As Three Willows spoke, she rose. She brought a bundle to the tiny fire. She untied the straps that held it. Then she unrolled the buffalo robe. It was large, soft and carefully tanned. Red Fox peered through the dim light of the tipi. He could see colorful drawings painted on the smooth side of the robe. Red Fox reached out to touch one scene. It was a man on horseback. He was racing across the prairie. Red Fox could almost feel the movement of the horse under the rider as they raced. That's your father, whispered Three Willows.
Eleven-year-old Elinore Frey and her older sister, Phoebe, share their experiences in letters as they both adjust to new lives in the West, Elinore in California, and Phoebe on the plains of the Nebraska Territory.
The Great Depression forces a brother and sister to live with their hated cousins on a farm in North Dakota when their father loses his job.
Paul, a young immigrant, has traveled to the prairie to work for his uncle but instead finds a family with Fern and Roy.
After his dad leaves, Matt Delaney rebels and his erratic behavior lands him in the vice-principal's office. He is assigned a new class schedule which includes a cooking class. Matt is a rebel, not a joiner, and this could be a recipe for disaster.
After the death of his mother, Miguel is sent to live with his Uncle Small Bear on the Pine Ridge Indian Reservation in South Dakota.
Max is bored with his grandfather's tales of Norway's Resistance movement against the Nazis in World War II, until he travels back in time and finds himself participating in a raid to free captured Resistance fighters.
Rachel recounts how she and her family left Illinois to move to Nebraska, where they built and lived in a sod house on the prairie.
Tells the story of the 1906 San Francisco earthquake as seen through the eyes of eleven-year-old Stuart as he helps his father on his milk delivery route.
After his father dies in a Civil War battle, twelve-year-old Jacob runs away from home to join his father's old regiment as a drummer boy.
After his father dies, John Alexander and his mother are forced to become indentured servants to pay off debts, but find their luck changes after Mrs. Alexander invents a new method for grinding corn.
Gerald braves the blizzard of 1888 to find a drugstore to get medicine for his little sister.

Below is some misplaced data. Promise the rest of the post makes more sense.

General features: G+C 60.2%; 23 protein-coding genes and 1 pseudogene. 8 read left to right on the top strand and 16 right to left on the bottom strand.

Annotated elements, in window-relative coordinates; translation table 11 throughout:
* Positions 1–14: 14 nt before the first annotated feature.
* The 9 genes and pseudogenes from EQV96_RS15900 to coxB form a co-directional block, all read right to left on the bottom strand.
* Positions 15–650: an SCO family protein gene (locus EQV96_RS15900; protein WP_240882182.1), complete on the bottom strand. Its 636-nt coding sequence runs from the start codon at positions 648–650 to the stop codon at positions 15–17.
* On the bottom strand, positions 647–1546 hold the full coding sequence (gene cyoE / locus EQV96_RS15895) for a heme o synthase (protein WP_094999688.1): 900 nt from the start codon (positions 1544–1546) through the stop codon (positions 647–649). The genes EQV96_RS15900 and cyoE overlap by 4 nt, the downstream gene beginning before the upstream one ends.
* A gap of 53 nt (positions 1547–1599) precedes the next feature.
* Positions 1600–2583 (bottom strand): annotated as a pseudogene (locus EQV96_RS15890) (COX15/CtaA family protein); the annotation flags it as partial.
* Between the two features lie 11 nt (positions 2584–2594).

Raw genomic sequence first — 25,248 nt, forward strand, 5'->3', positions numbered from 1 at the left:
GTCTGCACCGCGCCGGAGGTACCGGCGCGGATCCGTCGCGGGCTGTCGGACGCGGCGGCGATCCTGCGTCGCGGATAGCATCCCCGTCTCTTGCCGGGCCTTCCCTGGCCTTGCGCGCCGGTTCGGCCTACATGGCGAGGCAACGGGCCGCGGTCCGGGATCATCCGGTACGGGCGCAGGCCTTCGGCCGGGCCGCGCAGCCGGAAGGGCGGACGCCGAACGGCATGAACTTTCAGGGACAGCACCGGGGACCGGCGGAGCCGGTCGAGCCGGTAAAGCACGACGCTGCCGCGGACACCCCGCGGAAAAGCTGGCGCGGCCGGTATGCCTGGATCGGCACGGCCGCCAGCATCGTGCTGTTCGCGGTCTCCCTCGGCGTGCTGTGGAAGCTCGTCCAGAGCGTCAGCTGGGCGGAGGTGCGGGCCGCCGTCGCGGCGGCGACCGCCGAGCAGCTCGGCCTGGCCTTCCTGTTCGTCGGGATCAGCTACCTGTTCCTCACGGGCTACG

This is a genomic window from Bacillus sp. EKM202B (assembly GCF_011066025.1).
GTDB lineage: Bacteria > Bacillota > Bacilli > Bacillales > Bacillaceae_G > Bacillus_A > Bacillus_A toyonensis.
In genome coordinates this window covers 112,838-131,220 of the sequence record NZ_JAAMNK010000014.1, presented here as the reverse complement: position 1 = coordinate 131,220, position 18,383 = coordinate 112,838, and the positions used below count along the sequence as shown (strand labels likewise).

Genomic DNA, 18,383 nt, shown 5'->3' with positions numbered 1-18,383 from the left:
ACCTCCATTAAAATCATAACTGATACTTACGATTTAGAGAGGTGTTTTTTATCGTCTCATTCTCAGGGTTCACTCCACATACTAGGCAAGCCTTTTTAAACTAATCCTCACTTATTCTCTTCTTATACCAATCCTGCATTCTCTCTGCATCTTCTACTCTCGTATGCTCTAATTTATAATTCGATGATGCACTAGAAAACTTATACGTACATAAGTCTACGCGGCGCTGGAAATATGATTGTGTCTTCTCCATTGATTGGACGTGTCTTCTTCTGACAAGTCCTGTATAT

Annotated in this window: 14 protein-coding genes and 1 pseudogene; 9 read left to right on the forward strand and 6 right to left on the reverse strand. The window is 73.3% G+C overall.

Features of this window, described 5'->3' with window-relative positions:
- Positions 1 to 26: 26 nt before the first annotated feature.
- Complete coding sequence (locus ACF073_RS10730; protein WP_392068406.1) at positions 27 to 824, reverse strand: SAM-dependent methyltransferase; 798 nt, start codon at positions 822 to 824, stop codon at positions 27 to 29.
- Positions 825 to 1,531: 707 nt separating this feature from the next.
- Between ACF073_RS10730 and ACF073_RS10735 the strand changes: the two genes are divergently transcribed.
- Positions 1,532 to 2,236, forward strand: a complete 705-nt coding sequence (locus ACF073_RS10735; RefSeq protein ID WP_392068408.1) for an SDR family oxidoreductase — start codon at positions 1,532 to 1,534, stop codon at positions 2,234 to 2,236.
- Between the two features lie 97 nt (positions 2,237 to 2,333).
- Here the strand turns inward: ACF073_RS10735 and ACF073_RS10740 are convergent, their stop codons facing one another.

A young girl and her father, prospering in their new life in Texas, join the volunteers at the Alamo to fight against the forces of Mexican General Santa Anna.
James and his family leave their oceanside home to travel in a covered wagon through the forests of the East to the prairies of the Midwest. Cover-to-Cover Book.
Young Kentuckian Sam Jones leaves the farm he works with the help of slaves to fight for the Confederacy, while his older brother, Ned, who helps the Underground Railroad, joins the Union Army.
Cammy's dad retells the story of his experiences in the Vietnam War and the fate of a baby girl he found alive under a mat in a ransacked village.
After Daniel Purcell's mother dies in childbirth, his father soon brings home a young woman, named Katherine, as his new wife.
An action-packed, contemporary novel about surviving in the wilderness. Thirteen-year-old Karma is desperate to become a certified falconer. At her dad's bird education center, she helps give demonstrations to guests and can fly the birds. But when her favorite rescued falcon, Stark, hurts Karma, her parents insist that they return the bird to its previous owner -- in Canada. On the way to bring Stark back, a car accident in the middle of nowhere leaves Karma's dad trapped, and it's up to Karma to find a way to rescue him and her younger brother. When Karma loses her way trying to get help, she crosses paths with Cooper, a troubled teenaged boy. Lost for three days, the two figure out how to survive, and Karma teaches Stark to hunt like an actual bird of prey. Karma may be closer than she thinks to becoming a real falconer and having a real friend.